“Spider-Man: No Way Home” is undoubtedly one of the most hyped-up movies of 2021, with rumors of different properties colliding in the style of “Avengers: Endgame.” While it does live up to colossal expectations in some respects, it struggles to connect with audience members that are not attached to the Spider-Man universe. At its best, “No Way Home” is mindless fun wrought with fan service.
This film is carried by phenomenal characters. There are a few misses, such as Jamie Foxx’s Electro. While the character is a significant improvement from his introduction in “The Amazing Spider-Man 2,” it still feels as if Electro is just Jamie Foxx’s personality. Alfred Molina’s returning Doctor Octopus is the best of the returning villains, as his performance and rendition of the classic character are still enjoyable even nearly 20 years later. William Dafoe also continues to demonstrate his phenomenal acting chops, especially in the latter half of the film. There are certain characters in “No Way Home” that could have been better executed because of their importance, as they can oftentimes feel like a device to renew the interest of the audience. The plot could have been messy, considering that large-scale Marvel movies like “No Way Home” contain several plot lines that lead to a confusing end. However, “No Way Home” is rather straightforward and rarely deviates from the main character.
The cinematography is the main point at which “No Way Home” struggles. The camera often lingers on visually bland shots and focuses too much on the characters. The CGI is also particularly poor, even in the face of other Marvel movies that feature mediocre CGI. It does not look terrible at the beginning of the film, but continues to look worse as the film concludes. There are also scenes featuring the villains that often give off the vibe that they were shot independently from the rest of the film, which could be due to the constraints of the COVID-19 pandemic. “No Way Home” also has typical “Marvel humor” that plagues every film in the universe. It is still annoying and appeals to the lowest common denominator.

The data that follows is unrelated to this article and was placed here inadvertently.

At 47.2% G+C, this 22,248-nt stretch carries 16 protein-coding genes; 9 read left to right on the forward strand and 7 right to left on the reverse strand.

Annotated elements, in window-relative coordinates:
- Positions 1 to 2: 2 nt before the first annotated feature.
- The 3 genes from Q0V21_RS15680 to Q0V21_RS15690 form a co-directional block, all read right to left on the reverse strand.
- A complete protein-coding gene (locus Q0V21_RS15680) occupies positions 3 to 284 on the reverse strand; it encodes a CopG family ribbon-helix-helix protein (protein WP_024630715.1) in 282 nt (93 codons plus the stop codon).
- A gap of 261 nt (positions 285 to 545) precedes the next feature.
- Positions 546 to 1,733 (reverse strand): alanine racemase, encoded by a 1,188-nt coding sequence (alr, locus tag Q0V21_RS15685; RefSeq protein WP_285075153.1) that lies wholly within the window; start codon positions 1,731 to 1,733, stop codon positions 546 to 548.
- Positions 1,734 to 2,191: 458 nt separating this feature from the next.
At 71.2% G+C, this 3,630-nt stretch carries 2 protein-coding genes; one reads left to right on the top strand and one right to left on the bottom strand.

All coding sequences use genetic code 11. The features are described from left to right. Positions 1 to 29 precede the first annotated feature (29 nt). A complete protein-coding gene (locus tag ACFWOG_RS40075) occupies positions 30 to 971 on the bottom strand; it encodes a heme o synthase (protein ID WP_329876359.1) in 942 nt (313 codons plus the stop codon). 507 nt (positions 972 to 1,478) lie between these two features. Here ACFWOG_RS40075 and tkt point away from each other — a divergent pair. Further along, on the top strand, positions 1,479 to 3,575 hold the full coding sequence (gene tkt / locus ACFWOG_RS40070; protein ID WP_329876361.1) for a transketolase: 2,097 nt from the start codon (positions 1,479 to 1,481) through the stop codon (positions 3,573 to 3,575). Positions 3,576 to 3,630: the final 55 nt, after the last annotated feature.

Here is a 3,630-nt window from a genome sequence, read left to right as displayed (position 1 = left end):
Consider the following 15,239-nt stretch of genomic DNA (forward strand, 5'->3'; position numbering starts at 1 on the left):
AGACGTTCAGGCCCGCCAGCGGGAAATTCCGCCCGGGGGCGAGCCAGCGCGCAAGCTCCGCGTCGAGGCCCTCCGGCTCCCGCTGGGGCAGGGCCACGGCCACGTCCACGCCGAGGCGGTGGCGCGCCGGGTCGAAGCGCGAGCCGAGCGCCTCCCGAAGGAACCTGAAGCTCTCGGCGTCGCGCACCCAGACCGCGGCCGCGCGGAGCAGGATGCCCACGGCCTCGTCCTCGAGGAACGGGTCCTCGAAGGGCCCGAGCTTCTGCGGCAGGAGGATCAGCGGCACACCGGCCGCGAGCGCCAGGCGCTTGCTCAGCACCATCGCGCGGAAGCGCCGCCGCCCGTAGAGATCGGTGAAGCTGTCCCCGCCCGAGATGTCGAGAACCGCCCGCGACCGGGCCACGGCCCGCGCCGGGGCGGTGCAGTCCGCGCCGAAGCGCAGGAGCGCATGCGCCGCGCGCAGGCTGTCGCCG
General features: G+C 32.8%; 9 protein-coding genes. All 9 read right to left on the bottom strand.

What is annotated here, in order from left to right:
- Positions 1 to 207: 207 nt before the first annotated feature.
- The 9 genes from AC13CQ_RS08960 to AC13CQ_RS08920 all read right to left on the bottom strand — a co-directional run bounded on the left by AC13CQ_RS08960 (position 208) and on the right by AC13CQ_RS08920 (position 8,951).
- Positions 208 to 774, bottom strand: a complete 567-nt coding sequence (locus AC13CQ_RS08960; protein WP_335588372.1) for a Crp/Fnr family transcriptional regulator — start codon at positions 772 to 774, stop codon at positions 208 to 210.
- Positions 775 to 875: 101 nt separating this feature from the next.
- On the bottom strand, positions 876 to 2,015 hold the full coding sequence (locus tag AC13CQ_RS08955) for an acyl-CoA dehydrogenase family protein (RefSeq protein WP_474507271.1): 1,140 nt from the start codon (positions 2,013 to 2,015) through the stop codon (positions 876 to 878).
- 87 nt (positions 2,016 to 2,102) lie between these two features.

Fans of Spider-Man and the superhero genre in general are certain to love this film, but the longevity of the praise for “No Way Home” is questionable. While it is fun to watch, the film could suffer on subsequent watches since the main draw of “No Way Home” is surprise character returns. The film also lacks a significant conclusion. In order to set up future films, “No Way Home” ends in a whimper. With the initial excitement out of the picture, it would be unsurprising if audiences look at this film more critically in the future. It is not dramatically better than the films that came before it, even if it does stand out from the blandness of the rest of the Marvel franchise.